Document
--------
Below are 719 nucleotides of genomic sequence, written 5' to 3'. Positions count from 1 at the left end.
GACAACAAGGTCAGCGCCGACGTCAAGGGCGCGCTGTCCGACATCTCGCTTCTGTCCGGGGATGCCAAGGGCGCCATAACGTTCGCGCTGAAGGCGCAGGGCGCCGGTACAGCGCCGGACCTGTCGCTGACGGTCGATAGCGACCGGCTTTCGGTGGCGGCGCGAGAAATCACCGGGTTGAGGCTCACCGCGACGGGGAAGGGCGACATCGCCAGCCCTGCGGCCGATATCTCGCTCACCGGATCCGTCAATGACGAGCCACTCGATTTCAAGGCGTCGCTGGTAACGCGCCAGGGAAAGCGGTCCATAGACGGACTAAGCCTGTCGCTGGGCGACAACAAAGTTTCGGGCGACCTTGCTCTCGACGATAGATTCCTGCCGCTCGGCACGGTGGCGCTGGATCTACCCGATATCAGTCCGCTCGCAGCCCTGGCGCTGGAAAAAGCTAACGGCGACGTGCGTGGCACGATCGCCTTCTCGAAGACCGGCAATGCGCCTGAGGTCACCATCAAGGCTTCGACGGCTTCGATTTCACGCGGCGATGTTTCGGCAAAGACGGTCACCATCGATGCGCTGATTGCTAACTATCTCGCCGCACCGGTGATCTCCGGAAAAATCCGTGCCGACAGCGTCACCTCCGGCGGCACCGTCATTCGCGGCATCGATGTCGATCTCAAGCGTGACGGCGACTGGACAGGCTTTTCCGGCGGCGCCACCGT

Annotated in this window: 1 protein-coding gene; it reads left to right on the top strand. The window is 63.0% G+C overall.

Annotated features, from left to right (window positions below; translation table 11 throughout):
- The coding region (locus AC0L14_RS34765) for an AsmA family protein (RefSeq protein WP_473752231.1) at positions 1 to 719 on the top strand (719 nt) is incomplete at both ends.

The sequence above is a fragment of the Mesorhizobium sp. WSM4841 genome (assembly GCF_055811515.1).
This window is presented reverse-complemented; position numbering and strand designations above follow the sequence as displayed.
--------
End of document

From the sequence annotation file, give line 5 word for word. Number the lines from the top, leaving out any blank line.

- The coding region (locus AC0L14_RS34765) for an AsmA family protein (RefSeq protein WP_473752231.1) at positions 1 to 719 on the top strand (719 nt) is incomplete at both ends.